In this fictionalized biography, young Pancho Villa takes to the hills after killing an overseer in revenge for his father's death. In 1910, he befriends American reporter Johnny Sykes. ... See full summary »
Mary Rutledge arrives from the east, finds her fiance dead, and goes to work at the roulette wheel of Louis Charnalis' Bella Donna, a rowdy gambling house in San Francisco in the 1850s. She... See full summary »
Edward G. Robinson,
The title represents the hopeful, ambitious students at a hospital training school and is primarily a story of the stern discipline and laborious physical and mental toil they endure in ... See full summary »
Mike is a great tuna fisherman though he lost a hand to a shark years earlier saving Pipes Boley. Now Mike is happily married to Quita and doesn't notice that Pipes and Quita are falling ... See full summary »
Edward G. Robinson,
Famous motor-racing champion Joe Greer returns to his hometown to compete in a local race. He discovers his younger brother has aspirations to become a racing champion and during the race ... See full summary »
Mary Barrett is an aspiring Opera singer who is taken under the wings of a famous operatic maestro, Guilio Monterverdi. After spending endless working hours together and arguing, their ... See full summary »
Alex Forrester, convicted of murdering his wife, fails to gain his release after spending 10 years in a British asylum for the criminally insane. Dr. Mark Fleming, Forrester's psychiatrist,... See full summary »
In this fictionalized biography, young Pancho Villa takes to the hills after killing an overseer in revenge for his father's death. In 1910, he befriends American reporter Johnny Sykes. Then a meeting with visionary Francisco Madero transforms Villa from an avenging bandit to a revolutionary general. To the tune of 'La Cucaracha,' his armies sweep Mexico. After victory, Villa's bandit-like disregard for human life forces Madero to exile him. But Madero's fall brings Villa back to raise the people against a new tyrant... Written by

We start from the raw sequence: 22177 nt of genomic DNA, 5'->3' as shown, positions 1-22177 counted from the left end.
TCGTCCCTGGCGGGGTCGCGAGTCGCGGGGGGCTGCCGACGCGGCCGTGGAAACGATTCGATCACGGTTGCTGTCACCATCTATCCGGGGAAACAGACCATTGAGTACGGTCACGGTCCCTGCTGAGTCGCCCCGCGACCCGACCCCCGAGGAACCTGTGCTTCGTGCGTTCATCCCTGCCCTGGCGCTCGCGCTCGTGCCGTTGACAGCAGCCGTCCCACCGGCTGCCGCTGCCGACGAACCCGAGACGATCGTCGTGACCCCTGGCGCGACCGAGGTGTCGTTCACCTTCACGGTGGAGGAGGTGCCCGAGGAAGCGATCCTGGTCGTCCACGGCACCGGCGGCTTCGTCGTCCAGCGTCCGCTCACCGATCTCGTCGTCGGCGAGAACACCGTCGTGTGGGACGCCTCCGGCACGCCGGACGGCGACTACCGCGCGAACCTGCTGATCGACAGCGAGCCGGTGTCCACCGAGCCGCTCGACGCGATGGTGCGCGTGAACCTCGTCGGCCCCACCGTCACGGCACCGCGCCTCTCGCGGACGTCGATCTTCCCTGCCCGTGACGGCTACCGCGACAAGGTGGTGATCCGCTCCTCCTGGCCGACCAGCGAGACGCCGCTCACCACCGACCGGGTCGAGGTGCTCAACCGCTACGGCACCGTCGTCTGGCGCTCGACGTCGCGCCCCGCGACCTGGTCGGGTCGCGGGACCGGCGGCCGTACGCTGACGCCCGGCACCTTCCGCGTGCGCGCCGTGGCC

Rod Crawford <email@example.com>
David O. Selznick wanted to film all the exterior scenes in Mexico. MGM was not keen on this idea, having racked up huge extra costs due to location filming on Ben-Hur: A Tale of the Christ (1925). Selznick got his way, however, having secured the promise of assistance from Mexican president Abelardo L. Rodriguez, in terms of military equipment and personnel. See more »
The film strongly implies that Pancho Villa took Mexico City by himself, and then made himself president. In fact, the city was taken in a three-pronged attack by Villa's forces and those of two other revolutionary generals, Emiliano Zapata and Venustiano Carranza. After the city was taken and Huerta fled, the three generals ruled together, although Zapata soon went home and Carranza eventually forced Villa out of power, defeating his forces and ruling Mexico by himself. See more »
Now is the time for all good men to come to the aid of Jonny Sykes.
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In various venues, I've read some film writers' claims that the whipping of Fay Wray's character, while she laughs, was deleted due to the newly enforced production code at the time of this film's release. This claim is not accurate. The current TCM copy doesn't show this scene, however, the full whipping scene was regularly shown, in the 1960s, on either NYC station WNEW 5 or WCBS 2 whenever "Viva Villa" was aired. Another now-deleted scene showed Leo Carillo's character lining up captured federal soldiers, three at a time, front to back, and executing them with one bullet in order to save ammunition. I remember thinking how violent this film was for its time.
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